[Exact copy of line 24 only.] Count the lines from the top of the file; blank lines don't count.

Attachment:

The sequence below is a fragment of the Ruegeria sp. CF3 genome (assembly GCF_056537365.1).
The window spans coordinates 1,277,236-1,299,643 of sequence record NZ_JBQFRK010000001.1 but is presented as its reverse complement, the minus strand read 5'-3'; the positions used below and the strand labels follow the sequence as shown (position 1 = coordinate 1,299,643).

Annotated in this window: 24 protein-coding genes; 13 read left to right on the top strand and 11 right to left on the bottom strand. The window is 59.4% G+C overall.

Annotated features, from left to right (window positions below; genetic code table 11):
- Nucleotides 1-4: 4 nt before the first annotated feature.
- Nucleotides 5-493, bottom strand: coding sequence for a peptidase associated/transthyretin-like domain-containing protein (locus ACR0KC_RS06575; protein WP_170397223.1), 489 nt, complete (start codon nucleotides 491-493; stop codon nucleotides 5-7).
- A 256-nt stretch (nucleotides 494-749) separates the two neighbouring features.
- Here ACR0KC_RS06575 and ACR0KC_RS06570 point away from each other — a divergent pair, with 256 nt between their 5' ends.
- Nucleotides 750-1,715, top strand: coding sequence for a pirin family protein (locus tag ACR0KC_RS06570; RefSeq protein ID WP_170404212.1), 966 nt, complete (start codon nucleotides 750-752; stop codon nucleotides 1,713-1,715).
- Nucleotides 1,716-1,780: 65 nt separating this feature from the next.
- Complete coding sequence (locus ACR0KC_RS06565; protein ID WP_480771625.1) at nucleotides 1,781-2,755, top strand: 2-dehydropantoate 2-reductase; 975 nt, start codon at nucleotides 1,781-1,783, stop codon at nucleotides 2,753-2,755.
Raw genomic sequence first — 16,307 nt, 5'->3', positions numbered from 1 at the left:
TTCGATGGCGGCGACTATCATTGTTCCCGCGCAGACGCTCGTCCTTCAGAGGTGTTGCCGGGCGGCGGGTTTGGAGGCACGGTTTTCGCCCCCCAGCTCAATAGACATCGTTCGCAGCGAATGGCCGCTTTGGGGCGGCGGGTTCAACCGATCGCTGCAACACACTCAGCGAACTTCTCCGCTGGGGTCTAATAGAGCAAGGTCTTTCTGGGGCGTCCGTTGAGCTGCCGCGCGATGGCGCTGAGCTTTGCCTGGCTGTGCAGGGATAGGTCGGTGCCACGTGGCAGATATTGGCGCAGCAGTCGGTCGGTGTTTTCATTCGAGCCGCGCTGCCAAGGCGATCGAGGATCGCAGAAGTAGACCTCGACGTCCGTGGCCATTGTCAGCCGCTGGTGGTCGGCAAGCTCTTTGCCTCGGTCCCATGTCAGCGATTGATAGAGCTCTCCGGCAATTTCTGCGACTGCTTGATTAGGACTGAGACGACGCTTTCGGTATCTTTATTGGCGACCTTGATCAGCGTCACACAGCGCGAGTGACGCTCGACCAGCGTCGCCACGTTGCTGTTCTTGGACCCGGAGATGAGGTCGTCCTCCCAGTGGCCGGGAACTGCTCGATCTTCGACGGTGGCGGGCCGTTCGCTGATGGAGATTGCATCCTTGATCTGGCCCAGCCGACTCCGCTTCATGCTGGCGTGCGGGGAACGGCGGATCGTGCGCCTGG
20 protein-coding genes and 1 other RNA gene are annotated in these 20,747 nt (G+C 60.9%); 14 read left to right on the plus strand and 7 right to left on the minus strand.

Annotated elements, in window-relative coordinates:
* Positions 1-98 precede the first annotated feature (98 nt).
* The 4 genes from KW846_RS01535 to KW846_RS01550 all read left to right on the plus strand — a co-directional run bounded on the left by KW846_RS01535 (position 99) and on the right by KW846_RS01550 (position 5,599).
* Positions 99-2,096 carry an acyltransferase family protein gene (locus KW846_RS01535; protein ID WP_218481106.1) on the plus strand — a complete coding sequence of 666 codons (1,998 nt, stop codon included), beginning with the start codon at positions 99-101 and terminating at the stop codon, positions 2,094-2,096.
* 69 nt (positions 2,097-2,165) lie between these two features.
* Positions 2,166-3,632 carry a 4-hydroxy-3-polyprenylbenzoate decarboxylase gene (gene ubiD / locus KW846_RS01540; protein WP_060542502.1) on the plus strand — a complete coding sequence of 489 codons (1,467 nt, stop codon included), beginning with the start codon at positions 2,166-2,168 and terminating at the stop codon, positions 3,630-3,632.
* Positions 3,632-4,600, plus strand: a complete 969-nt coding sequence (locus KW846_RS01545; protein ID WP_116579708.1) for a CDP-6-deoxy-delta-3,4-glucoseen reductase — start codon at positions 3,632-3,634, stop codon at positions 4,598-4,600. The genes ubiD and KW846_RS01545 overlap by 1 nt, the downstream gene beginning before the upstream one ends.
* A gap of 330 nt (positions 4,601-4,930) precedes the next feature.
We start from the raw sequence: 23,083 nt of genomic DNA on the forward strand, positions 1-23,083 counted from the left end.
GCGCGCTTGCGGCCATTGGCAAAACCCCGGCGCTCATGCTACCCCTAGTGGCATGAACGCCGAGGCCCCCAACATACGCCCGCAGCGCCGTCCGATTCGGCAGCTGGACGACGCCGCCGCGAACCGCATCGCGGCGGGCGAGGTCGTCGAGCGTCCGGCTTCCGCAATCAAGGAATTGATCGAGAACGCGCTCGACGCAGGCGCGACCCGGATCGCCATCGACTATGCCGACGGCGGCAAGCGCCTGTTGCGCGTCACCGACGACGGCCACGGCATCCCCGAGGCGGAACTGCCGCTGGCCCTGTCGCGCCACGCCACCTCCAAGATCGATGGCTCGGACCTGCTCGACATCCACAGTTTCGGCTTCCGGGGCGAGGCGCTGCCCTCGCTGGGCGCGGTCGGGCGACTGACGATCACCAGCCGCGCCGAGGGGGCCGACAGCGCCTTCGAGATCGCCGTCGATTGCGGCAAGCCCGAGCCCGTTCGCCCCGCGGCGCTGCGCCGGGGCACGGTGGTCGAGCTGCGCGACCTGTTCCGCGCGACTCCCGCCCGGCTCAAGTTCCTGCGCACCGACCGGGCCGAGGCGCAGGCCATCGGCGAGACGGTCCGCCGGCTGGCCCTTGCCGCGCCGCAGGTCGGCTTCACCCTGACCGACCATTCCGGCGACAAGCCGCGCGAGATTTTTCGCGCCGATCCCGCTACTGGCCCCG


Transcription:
GCGCGCTTGCGGCCATTGGCAAAACCCCGGCGCTCATGCTACCCCTAGTGGCATGAACGCCGAGGCCCCCAACATACGCCCGCAGCGCCGTCCGATTCGGCAGCTGGACGACGCCGCCGCGAACCGCATCGCGGCGGGCGAGGTCGTCGAGCGTCCGGCTTCCGCAATCAAGGAATTGATCGAGAACGCGCTCGACGCAGGCGCGACCCGGATCGCCATCGACTATGCCGACGGCGGCAAGCGCCTGTTGCGCGTCACCGACGACGGCCACGGCATCCCCGAGGCGGAACTGCCGCTGGCCCTGTCGCGCCACGCCACCTCCAAGATCGATGGCTCGGACCTGCTCGACATCCACAGTTTCGGCTTCCGGGGCGAGGCGCTGCCCTCGCTGGGCGCGGTCGGGCGACTGACGATCACCAGCCGCGCCGAGGGGGCCGACAGCGCCTTCGAGATCGCCGTCGATTGCGGCAAGCCCGAGCCCGTTCGCCCCGCGGCGCTGCGCCGGGGCACGGTGGTCGAGCTGCGCGACCTGTTCCGCGCGACTCCCGCCCGGCTCAAGTTCCTGCGCACCGACCGGGCCGAGGCGCAGGCCATCGGCGAGACGGTCCGCCGGCTGGCCCTTGCCGCGCCGCAGGTCGGCTTCACCCTGACCGACCATTCCGGCGACAAGCCGCGCGAGATTTTTCGCGCCGATCCCGCTACTGGCCCCG